According to the majority of self-help gurus, visualization is the best way to make your dreams come true.
What you have to do is imagine your dreams coming true and you’ll find that they come true without fail.
You could think about anything you want: money, love, fame, other people’s respect.
This is supposed to work because there are no limits to what people can imagine and the Universe doesn’t say “No”.
But is this really how it works?
I don’t think so, and in this article I’m going to explain my reasons for suggesting that visualization doesn’t work in making your dreams a reality.
1. There’s a difference between your dream and the steps you need to take to get there
Your dream or goal is just the result you want to get.
But getting that result doesn’t happen in a magic way and it requires you to take certain steps.
For example, you may want to make $100,000 from your blog by the end of the year.
This is something you can imagine because this is a concrete number, something that can be dreamed about.
But the advice offered by self-help gurus is that you need to visualize having the $100,000. You need to feel it at your core.
The problem is that there’s a big difference between the end result of earning $100,000 and all of the many steps it takes to get there.
When we’re asked to visualize our dreams coming true, we neglect the steps necessary to get there.
But this isn’t the only problem…
2. Visualizing our dreams encourages us to think in all or nothing terms
I’m often asked what my purpose in life is.
And I used to define my purpose in terms of having a global impact.
I wanted to “go big or go home”. Aim for the stars and maybe you’ll make it to the moon, I told myself!
The problem for me was that I ended up feeling like a complete failure because my dreams were so far from my reality.
I shared my story in my recent video, “the hidden trap of trying to improve yourself”. Because my dreams were so big, I wasn’t able to embrace the little wins along the way.
When I shifted my guiding purpose from the “big dream” to something much more grounded, I managed to really unlock my personal power. I created much more momentum in my life.
At the time, the wins felt small but I learned to celebrate them. Looking backwards, I’ve achieved far more from this way of being than when I was obsessed with my dreams.
This is because…
3. We achieve more satisfaction from the journey than the outcome
What makes a dream or goal more meaningful is the steps you have to take to achieve it.
It’s the journey that matters, not the outcome. This is something people seem to forget about when they’re trying to use visualization for their dreams.
When you’re trying to visualize your dreams coming true, you’re putting all of your attention on what’s going to happen in the future, not on what you need to do right now.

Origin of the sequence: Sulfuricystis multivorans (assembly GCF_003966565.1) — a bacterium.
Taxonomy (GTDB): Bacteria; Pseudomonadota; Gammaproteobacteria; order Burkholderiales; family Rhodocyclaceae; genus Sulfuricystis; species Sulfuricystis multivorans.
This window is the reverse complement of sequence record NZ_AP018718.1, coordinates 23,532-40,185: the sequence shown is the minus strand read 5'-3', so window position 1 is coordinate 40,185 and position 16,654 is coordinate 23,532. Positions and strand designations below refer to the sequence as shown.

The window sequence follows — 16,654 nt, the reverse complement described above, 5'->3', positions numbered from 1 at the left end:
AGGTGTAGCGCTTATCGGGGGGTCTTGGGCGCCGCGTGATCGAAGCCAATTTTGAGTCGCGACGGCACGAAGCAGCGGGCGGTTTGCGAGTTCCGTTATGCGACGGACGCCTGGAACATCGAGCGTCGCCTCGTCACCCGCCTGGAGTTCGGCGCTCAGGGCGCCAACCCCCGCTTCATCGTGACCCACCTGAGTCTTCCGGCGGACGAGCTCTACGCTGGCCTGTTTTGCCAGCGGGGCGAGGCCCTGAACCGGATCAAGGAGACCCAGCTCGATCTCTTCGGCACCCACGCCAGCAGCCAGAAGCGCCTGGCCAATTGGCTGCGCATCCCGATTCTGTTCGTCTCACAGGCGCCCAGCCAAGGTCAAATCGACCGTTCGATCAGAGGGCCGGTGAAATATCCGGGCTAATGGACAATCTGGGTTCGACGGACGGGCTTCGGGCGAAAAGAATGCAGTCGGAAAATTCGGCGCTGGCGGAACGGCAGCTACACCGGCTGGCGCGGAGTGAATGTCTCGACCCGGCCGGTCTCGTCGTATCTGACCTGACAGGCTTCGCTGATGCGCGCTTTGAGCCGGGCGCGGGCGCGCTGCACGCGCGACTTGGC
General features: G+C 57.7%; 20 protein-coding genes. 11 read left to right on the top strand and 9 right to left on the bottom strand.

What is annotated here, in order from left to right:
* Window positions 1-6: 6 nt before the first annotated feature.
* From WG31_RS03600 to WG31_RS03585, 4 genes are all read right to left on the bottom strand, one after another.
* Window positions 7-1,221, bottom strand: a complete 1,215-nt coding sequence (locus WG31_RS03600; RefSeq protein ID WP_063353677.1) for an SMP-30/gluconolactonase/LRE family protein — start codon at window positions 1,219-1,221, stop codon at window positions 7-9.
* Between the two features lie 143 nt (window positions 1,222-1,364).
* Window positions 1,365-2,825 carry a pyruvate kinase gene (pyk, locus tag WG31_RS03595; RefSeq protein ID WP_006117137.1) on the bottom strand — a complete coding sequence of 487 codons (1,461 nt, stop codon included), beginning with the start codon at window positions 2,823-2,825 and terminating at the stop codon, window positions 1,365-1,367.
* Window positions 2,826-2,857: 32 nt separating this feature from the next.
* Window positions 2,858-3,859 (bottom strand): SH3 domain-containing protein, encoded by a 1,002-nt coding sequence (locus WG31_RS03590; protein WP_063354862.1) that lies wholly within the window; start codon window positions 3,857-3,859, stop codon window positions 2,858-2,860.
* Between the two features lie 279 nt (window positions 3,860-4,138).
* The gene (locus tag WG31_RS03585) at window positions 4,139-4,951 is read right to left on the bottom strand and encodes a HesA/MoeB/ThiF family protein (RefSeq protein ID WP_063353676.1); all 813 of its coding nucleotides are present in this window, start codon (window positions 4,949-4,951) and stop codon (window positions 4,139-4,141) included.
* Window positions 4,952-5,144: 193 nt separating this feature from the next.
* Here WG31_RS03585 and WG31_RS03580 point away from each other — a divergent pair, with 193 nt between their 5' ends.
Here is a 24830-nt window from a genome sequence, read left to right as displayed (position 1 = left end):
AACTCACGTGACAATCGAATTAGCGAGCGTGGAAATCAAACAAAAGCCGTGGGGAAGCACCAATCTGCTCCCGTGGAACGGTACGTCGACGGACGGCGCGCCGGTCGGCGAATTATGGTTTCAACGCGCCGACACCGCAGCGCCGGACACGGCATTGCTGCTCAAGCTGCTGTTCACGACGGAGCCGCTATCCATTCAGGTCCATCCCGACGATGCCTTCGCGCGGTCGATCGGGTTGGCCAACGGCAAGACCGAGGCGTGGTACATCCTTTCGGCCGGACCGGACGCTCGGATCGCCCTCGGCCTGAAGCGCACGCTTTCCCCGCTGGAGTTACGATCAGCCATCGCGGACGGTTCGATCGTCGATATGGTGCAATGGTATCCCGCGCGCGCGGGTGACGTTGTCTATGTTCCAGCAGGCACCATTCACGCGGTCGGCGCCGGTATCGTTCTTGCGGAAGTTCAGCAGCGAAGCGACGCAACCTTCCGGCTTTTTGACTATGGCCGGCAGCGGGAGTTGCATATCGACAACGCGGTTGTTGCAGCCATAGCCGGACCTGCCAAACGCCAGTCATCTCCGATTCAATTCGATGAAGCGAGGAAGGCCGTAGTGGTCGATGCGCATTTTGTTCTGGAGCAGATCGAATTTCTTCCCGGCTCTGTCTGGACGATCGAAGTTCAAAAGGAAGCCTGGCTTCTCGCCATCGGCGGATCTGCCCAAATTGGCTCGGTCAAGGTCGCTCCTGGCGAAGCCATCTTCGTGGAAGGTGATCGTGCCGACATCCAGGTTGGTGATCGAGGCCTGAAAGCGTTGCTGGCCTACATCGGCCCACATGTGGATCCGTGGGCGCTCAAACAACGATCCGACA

And there’s a lot of satisfaction to get from what’s here right now.
4. Visualizing makes us “blind” to the success we’ve already had
When you put so much emphasis on your dreams coming true, you tend to undervalue what you’ve already accomplished.
The little successes are there but they’re ignored. You’re not having an emotional reaction to them because you’re on “auto-pilot”.
I’ve noticed this pattern in myself: whenever I’m visualizing my dreams coming true, I somehow manage to discount the things that only a few days before I counted as big wins.
And it’s not just about your own progress…
5. Visualizing makes you subservient to the expectations of others
When you focus all of your attention on your dreams, there’s a danger that you’ll become subservient to the expectations of others.
This is a big trap for me, because I’m always trying to impress people. I’m trying to prove my worth and value.
But my way of being has become a hindrance because I keep taking actions that don’t align with my deepest desires.
Here’s the key point:
When I try to visualize my dreams, I end up imagining achieving the dreams that come from other people around me.
In my mind’s eye, I imagine myself impressing people in my life. I dream up goals for myself that will make my family and friends happy. I try to gain recognition from society for my achievements.
There’s nothing wrong with trying to impress people in your life. But there is something wrong when you live your whole life based on the expectations of others.
And in my case, visualizing keeps me trapped in the expectations of others in the forms of external dreams.
6. It creates a lack of focus in our own lives
By obsessively focusing on the result of your dreams, you’re not giving enough of your attention to the step that you need to take today.
And you’re also not investing enough energy into the small wins that are already happening all around you.
I’ve become very self-aware about this over the last few months. Whenever I’ve been visualizing my dreams coming true, I feel like I’m stuck in a loop.
I get intense feelings of frustration and anger because I feel like nothing is happening. But as soon as I allow myself to enjoy the present moment, I’m able to fulfill my desires more quickly.
Giving up on visualization and embracing the present moment is the key thing that’s enhanced my personal power and brought focus back to my life.
7. It takes away our sense of accomplishment and happiness
Here’s the thing:
I don’t want to pretend that my life is getting better.
I’ve known that I’m going in the right direction for a while now but I’ve never been happy with the results. There’s always something missing…